Lucy sums up Peterís error when she says, "They need us...ALL FOUR OF US." Wisdom in leadership requires reason, experience, and unselfish emotion (esp. compassion and trust), balanced courageously in the right proportions. As a leader, Peter must learn to balance the insights and strengths of Susan, Edmund, and Lucy. Susanís strength is reason that knows its limitations, can trust others, and is tender and open to compassion. Edmundís strength is experience that knows the weakness of the enemy and has tasted the death that betrayal can bring. Lucyís strength is empathy empowered to act in a positive way to help others.

All three siblings show their greatest strengths in this conversation, and all three make a positive contribution to Peterís leadership. Edmund brings in his experience, stating that he has "seen what she [the Witch] can do, and...helped her do it." Lucy makes the bold statement out of love for the Narnians that "they need us," and Susan makes the perfectly reasonable statement that they need to practice - a logically obvious fact - if they are to help. It is after this that we see Edmund and Peter practicing together.

17. Stone Table - Battle Preparations
Peter is not in the Stone Table scene.

Peterís growth is finally complete in the scene with Oreius and Edmund. Even though Aslan is gone, Edmund tells Peter that there is an army ready to follow him: "Aslan believed that you could do it...and so do I." Validated by his brother and now fully ready to accept his higher duty to Narnia, Peter Pevensie looks at the battle map, begins to plan his strategy, and becomes King Peter the Magnificent.

18. The Battle Commences
As the battle commences, we see Peter draw his sword. Now secure in his ability to lead his family, Peter is fully committed to his higher duty to Narnia as well. He turns to Oreius, the very personification of raw valor, and asks, "Are you with me?" Oreius replies, "To the death." Like Oreius at his side, Peterís personal courage is now a part of his deep character, to the death.

19. Aslan lives! - The battle rages
When Peter is knocked off his unicorn, he tells Edmund to take the sisters and get back to England, fulfilling his primary duty to protect his family, while simultaneously accepting his role as Narniaís protector. Peter is visibly amazed when Oreius and the rhinoceros rush past him to attack the witch by themselves. Yet moments later, after the Witch stabs Edmund, the confluence of Peterís two streams of duty - to his family and Narnia - drives him to rush at the Witch with the very same courage.

20. The battle ends - Edmund is saved
Peterís duel with the Witch is the final consummation of his transformation into the High King. In fact, all four of the children experience a similar outward expression of their now-completed growth into royalty. Susanís moment is when she trusts her bow and kills the dwarf. Edmundís moment is when he uses the wisdom of his experience to break the Witchís wand. Lucyís moment is when she begins to use her healing cordial. Also important is the fact that each of the childrenís "culmination moment" has implications for their family AND Narnia. Although as their leader he manifests it most directly, Peterís struggle to balance duty to self-interest (the family) and higher duty becomes the struggle and victory of all of the children.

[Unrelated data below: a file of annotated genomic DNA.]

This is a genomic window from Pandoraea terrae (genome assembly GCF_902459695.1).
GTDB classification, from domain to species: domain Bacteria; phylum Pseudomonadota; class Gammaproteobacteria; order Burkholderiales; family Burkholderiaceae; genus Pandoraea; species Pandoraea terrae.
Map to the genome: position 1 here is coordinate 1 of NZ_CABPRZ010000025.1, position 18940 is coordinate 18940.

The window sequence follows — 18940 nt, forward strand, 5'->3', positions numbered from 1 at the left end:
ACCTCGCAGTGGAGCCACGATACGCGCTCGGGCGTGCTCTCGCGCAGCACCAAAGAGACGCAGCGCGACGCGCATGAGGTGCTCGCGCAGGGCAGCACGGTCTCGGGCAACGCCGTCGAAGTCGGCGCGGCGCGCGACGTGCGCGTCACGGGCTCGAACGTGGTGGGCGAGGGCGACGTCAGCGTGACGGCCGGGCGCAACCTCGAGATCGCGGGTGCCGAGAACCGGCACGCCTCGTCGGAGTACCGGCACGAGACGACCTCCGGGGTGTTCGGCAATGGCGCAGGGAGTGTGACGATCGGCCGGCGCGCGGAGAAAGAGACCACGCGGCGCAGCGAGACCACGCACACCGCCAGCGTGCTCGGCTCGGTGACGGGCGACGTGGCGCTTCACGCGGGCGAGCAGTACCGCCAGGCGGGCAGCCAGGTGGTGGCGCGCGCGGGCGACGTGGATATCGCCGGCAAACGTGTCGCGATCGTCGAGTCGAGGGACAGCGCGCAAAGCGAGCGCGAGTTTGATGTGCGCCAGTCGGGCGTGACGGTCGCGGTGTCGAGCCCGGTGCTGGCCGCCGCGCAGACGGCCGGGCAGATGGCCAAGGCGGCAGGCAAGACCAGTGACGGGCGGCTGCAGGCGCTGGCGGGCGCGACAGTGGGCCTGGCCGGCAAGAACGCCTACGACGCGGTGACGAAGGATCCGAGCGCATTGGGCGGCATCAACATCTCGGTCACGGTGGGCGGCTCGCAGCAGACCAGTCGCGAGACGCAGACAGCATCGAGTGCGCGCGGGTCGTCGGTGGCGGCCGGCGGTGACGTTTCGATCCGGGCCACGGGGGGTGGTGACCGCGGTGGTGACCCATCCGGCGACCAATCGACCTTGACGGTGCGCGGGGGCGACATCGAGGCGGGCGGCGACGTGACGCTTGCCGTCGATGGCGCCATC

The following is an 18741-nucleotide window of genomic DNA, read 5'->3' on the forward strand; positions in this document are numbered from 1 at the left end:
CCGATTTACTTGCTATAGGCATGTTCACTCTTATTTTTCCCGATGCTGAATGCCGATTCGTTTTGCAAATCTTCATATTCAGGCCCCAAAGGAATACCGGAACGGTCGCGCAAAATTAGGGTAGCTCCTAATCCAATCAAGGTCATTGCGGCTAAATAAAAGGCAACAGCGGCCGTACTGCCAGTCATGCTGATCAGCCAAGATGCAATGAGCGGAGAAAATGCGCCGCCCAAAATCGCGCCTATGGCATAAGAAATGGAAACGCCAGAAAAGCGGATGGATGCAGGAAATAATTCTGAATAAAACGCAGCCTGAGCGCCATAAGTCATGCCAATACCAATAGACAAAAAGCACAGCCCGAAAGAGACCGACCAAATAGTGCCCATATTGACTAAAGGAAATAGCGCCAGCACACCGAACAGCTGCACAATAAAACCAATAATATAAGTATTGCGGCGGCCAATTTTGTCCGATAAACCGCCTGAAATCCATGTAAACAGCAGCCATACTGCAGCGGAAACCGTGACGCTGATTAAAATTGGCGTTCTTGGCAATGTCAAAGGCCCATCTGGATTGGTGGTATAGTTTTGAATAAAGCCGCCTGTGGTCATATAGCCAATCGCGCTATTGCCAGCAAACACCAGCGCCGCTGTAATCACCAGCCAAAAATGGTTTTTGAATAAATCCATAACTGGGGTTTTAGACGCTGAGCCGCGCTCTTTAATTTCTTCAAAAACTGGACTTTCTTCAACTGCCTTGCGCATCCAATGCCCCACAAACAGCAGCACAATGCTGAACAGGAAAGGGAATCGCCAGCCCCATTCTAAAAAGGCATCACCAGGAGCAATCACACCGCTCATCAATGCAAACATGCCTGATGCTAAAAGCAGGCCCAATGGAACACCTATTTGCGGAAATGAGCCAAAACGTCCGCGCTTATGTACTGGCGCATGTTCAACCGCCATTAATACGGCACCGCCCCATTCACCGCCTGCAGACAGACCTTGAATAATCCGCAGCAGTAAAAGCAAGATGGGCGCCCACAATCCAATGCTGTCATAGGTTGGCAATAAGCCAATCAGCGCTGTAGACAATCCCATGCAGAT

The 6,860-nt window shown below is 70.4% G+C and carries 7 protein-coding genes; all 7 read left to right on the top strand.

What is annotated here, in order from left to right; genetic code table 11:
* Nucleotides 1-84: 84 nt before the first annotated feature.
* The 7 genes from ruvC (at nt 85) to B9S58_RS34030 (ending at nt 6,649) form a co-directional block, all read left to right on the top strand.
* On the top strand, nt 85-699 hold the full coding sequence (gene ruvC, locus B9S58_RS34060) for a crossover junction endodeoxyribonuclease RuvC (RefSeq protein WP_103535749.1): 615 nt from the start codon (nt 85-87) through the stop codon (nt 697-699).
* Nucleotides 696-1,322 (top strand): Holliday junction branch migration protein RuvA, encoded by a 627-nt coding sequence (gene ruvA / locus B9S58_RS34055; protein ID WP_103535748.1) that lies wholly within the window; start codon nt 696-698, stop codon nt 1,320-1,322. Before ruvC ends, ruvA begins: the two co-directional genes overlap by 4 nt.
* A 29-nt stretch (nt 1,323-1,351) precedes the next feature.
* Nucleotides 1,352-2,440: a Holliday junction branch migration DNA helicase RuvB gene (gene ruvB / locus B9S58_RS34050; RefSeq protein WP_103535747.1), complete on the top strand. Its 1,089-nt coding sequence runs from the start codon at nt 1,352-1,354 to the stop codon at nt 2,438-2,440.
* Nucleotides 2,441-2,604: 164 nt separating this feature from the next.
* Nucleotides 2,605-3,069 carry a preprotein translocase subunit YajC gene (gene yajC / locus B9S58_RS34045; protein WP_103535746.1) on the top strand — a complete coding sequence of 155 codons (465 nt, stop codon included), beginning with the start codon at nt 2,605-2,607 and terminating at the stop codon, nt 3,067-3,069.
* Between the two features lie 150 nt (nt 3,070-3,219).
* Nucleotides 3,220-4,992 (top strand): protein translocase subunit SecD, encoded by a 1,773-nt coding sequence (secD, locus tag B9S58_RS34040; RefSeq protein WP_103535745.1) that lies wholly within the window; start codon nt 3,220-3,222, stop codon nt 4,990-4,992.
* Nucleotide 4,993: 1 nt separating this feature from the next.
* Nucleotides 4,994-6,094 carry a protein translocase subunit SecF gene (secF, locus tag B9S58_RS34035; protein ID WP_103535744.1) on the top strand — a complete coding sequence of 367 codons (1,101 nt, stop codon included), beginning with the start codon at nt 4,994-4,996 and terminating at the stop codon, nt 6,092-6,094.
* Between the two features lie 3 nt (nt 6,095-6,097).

21. Coronation! Celebration!
Aslan crowns King Peter "to the clear Northern sky." There is clearly a reference to Peterís future defeat of the giants here, but the fundamental reference is to his CLARITY of leadership. Like the crisp winter sky, Peterís ability to balance reason, experience, and emotion, as well as duty to family and country, enables him to lead Narnia wisely and well as the High King. His capacity for wisely balanced leadership is the true glory of King Peter the Magnificent.

22. Adult Pevensies
No significant character development for Peter in this scene.

23. Back in England
No significant character development for Peter in this scene.

24. Bonus Scene: Lucy and Professor Kirke
Peter is not present in this scene.

Although it is off-topic, allow me to take this opportunity to congratulate William Moseley on an excellent performance. I very much look forward to seeing him as the returning victorious High King in Prince Caspian.

And one more tribute, the most important of all: to Lewis. Any one of the four character journeys we have discussed would be more than sufficient to make a compelling story by itself. It is the true genius of Lewis that he was able to take not one, but FOUR compelling character journeys and weave them together into one amazing story. The movie is visually stunning, well edited, and carefully considered, but it would be absolutely nothing without Lewis. His brilliant art is the glow that fuels the embers behind the whole beautiful story.

- Mark Feezell